The prime purpose of the fuse in the plug is to protect the cable attached to the appliance. For example, where the cable rating is 6 Amp, we need to make sure that the fuse fitted is either 3 Amp ar 5 Amp. Clearly a 13 Amp fuse is not going to protect this cable.
Having said this, my colleagues and I have come across a number of appliances where the fuse in the plug is 13 Amp, but the cable is only rated at 10 Amp or sometimes only 6 Amp. The marking on the cable on a travel kettle that was purchased recently had 3 x 0.75 marked on it, indicating that it had 3 conductors, each of 6 Amp current carrying capacity. This was a newly purchased appliance and not one where the cable had been changed by someone.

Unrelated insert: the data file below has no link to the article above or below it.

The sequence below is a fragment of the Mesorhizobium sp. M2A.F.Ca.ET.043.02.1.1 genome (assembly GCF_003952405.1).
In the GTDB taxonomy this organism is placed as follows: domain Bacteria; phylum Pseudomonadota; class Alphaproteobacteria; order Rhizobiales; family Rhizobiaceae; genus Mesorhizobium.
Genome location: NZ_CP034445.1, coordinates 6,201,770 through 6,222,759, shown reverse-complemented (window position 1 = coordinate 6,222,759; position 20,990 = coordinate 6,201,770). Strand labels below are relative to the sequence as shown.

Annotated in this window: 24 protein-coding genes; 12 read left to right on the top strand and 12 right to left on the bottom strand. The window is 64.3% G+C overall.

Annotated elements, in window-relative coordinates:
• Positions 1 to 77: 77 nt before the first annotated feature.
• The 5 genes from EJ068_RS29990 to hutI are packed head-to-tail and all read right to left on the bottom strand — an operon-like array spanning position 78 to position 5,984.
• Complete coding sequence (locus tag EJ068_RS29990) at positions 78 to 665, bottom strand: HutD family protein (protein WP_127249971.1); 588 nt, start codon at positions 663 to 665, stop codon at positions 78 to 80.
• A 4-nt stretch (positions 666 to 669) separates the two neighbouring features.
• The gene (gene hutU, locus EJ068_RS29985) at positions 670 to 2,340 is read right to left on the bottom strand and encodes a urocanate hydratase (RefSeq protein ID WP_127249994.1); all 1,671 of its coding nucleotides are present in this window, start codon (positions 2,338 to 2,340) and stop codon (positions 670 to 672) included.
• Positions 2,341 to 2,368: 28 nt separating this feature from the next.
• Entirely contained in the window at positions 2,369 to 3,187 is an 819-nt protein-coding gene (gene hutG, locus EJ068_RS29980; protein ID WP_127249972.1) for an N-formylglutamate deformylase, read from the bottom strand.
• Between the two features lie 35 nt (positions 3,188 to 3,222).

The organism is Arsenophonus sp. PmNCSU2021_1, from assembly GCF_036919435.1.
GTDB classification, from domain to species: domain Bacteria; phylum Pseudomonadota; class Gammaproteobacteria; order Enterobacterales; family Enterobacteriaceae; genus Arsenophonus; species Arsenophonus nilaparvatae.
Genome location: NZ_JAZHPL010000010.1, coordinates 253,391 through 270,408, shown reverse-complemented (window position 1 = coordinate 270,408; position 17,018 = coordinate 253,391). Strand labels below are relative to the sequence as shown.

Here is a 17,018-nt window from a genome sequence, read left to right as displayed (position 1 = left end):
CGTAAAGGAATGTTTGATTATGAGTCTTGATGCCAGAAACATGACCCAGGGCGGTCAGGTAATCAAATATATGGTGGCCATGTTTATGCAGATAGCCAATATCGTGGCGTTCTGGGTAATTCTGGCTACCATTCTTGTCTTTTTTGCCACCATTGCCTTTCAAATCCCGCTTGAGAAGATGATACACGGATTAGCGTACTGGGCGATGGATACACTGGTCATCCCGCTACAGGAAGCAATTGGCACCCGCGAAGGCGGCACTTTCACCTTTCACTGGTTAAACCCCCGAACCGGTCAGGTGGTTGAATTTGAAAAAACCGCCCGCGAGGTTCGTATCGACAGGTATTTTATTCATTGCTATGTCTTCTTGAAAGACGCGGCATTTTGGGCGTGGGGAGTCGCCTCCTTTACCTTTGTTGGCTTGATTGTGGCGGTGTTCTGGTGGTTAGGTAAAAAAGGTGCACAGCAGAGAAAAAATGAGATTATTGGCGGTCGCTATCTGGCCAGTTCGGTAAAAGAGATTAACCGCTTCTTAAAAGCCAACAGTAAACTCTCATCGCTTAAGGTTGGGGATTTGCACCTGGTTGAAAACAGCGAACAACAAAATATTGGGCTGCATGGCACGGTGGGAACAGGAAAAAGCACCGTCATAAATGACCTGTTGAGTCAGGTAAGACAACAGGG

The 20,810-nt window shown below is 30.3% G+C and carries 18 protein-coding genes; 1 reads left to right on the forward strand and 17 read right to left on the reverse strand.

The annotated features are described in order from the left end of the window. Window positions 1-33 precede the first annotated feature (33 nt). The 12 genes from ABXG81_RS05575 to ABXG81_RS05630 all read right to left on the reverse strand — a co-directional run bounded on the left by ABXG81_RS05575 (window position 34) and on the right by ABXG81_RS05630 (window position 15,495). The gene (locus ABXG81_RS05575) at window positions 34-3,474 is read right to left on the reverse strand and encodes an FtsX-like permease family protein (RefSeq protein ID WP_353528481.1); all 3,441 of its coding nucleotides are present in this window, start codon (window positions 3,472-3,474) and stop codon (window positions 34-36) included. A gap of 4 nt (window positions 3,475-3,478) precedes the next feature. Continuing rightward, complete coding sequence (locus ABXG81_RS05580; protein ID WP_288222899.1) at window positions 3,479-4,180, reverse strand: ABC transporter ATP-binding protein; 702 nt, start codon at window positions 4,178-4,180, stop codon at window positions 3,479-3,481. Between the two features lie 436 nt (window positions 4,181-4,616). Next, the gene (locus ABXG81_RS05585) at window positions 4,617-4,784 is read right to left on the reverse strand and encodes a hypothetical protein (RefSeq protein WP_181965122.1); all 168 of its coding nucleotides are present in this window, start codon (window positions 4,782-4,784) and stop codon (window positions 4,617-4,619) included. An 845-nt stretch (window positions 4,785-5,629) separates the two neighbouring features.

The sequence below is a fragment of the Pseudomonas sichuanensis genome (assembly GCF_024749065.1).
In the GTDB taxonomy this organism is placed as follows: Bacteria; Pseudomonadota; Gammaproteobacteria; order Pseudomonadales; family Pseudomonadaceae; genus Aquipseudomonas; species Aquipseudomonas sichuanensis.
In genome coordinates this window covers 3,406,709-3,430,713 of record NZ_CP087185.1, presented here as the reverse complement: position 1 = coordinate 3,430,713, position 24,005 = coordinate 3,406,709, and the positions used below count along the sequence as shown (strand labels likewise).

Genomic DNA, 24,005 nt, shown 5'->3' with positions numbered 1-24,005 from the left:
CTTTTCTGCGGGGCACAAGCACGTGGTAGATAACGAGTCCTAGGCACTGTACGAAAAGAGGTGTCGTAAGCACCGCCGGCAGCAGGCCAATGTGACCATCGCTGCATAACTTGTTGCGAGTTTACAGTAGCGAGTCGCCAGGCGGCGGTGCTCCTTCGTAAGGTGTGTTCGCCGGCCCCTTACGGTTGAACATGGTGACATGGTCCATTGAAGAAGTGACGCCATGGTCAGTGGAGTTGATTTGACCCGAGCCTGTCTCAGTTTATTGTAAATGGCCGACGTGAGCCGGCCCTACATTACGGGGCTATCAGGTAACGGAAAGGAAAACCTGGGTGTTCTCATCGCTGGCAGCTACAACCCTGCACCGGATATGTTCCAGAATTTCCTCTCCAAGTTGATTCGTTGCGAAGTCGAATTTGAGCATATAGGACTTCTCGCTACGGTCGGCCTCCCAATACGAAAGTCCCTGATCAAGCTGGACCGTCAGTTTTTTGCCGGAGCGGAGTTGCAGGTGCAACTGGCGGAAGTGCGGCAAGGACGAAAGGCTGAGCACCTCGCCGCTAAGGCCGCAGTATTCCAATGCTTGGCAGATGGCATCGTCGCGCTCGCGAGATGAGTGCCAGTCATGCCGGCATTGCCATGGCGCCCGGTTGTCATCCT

This has puzzled me as I wasn't sure how such an appliance could have meet the Low Voltage Directive.
In Edition 4, Note 2 regarding Table 6.1 says "Where a manufacturers' flex is less than 2 m in length, has a csa of 0.75 mm2 and is fitted with a non-rewirable plug, it may be rated at 10A and be fused to 13A, in accordance with BS 1363 Table 2 Note C.
In summary, this is a very useful bit of information that helped to clear a mystery for me. If I find any more useful practical information like this in Edition 4 of the COP, I will post this on this blog.